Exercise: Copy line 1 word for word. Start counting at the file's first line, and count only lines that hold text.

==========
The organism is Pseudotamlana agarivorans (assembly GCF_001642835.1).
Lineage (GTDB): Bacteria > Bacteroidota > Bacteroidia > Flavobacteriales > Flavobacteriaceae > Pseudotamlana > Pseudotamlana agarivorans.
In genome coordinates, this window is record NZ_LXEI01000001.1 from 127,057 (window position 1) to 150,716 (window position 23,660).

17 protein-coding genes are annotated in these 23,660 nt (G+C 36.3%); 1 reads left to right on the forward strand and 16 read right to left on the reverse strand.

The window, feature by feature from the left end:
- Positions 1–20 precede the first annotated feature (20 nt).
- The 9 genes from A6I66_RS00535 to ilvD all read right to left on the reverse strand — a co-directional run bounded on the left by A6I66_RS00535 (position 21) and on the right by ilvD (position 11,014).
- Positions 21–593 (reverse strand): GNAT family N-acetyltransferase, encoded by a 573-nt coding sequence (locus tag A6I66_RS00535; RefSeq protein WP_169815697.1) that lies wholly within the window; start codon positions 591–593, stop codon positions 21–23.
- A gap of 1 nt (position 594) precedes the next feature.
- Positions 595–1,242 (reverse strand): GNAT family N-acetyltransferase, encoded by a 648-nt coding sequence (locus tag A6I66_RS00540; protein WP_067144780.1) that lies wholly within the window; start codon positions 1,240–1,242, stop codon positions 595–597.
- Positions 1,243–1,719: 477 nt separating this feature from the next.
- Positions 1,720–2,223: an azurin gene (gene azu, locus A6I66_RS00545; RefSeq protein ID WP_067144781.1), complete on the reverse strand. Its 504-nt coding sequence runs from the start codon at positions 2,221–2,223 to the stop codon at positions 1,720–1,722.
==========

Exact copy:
The organism is Pseudotamlana agarivorans (assembly GCF_001642835.1).